How do you successfully pastor a church between lead pastors? I get this question regularly in my new ministry to pastors at Lifeway, so I want to share several possible transition models for your church to consider as when faced with moving forward without its pastoral leader.
Seven months ago I transitioned to my current position from a church I was lead pastor of for thirteen years. I met for several months with a transition team of pastors and lay leaders who prayerfully considered which model was best for our church at that time. I wrote about six transition steps I used in my post How To Leave Your Church Without Hurting It.
Today I want to share four interim pastor models for your leadership to consider. This list is not exhaustive, nor will any guarantee a successful outcome, so choose prayerfully and contextually.
The Conventional Interim Model
A conventional interim serves the church by temporarily taking care of her basic pastoral needs. These interims function as bi-vocational chaplains and pulpit supply. They are usually either retired pastors or serve in another ministry during the week.
The conventional interim model is a good option for churches that already have a healthy transition team and/or staff in place. Often a church will experience a needed surge in morale when a fresh face and voice take the pulpit. If the interim lives nearby and is retired, you can expect an exponential boost in pastoral care as well.
The Transitional Interim Model
This is also known as an “Intentional Interim.” Most of these interims have been formally trained to help unhealthy churches get back on their feet. If there are unresolved issues or undisciplined bullies lurking freely throughout the church, the church will need more than a pulpiteer or a chaplain—they need a leader.
In my last church, I benefited greatly from following an transitional interim, as did our church. Since my predecessor’s ministry ended in the throws of a divorce, our church not only needed time to heal, but also a shepherd to lead them back to health. A freshly retired, highly respected pastor named Don Moore had recently finished his Transitional Interim Ministry training, and our church was his first assignment. He rocked it and the church was much healthier when I showed up to pastor.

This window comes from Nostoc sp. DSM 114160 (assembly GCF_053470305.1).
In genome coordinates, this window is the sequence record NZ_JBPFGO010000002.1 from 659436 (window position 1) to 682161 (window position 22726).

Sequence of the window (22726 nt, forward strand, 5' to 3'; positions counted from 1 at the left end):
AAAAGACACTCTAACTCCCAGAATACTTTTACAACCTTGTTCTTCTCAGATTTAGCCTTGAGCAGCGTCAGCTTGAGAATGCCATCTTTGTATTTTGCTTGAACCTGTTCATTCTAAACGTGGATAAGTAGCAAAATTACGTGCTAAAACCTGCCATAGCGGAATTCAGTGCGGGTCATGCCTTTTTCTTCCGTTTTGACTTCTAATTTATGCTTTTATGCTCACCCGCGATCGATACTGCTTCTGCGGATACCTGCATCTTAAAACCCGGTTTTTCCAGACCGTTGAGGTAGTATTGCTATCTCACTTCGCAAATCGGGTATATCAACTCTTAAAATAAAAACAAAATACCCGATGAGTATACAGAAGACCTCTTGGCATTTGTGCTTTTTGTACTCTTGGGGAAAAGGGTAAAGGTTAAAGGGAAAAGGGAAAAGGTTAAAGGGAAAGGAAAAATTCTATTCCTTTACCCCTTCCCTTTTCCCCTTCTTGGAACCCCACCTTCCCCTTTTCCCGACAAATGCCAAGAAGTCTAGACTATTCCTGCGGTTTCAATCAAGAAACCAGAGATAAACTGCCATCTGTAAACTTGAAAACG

Lifeway partners with several groups to enlist and train transitional pastors. For more information on securing or becoming a Transitional Pastor, contact Dan Garland at firstname.lastname@example.org
The Interim Team Model
This model may be a viable choice for churches that have a healthy staff and leadership dynamic. This is important because a leadership void will sometimes get filled by dangerous wolves instead of loving shepherds. A team of leaders can be very healthy if everyone has a servant’s heart and a clear role.
This strategy should not to be confused with a rush to fill the position or a reluctance to get outside help.
The church I left in October adopted this model because we had a full, competent staff of six pastors who were more than able to run the day-to-day ministries during this season. Equally important to our decision was a healthy deacon ministry that stepped up to assist with a “whatever-it-takes” disposition. A pulpit supply rotation is currently being used as our pastor search team does its job.
The team/committee model is customizable and flexible. Like any interim model, the success of the transition relies more on the posture of the church than the plan.
The Successor Model
I have observed a wide variety of outcomes.
- Family succession: father-son hand-off (Fallwells, Stockstills, Grahams)
- Internal succession: internal staff candidates (i.e. Southeast Christian)
- Multi-campus: campus pastors (baseball farming system)
“The cardinal rule for pastoral success is that there is no cardinal rule for pastoral succession.”—NEXT: Pastoral Succession That Works
The process will be unpredictable and sometimes messy, but there is no good reason why the church should not be healthy when the new lead pastor and family steps onto your campus.
The bottom line is that the success of each interim experience is intrinsically connected with the health of the church and the interim who leads it. Choose your plan prayerfully and without haste.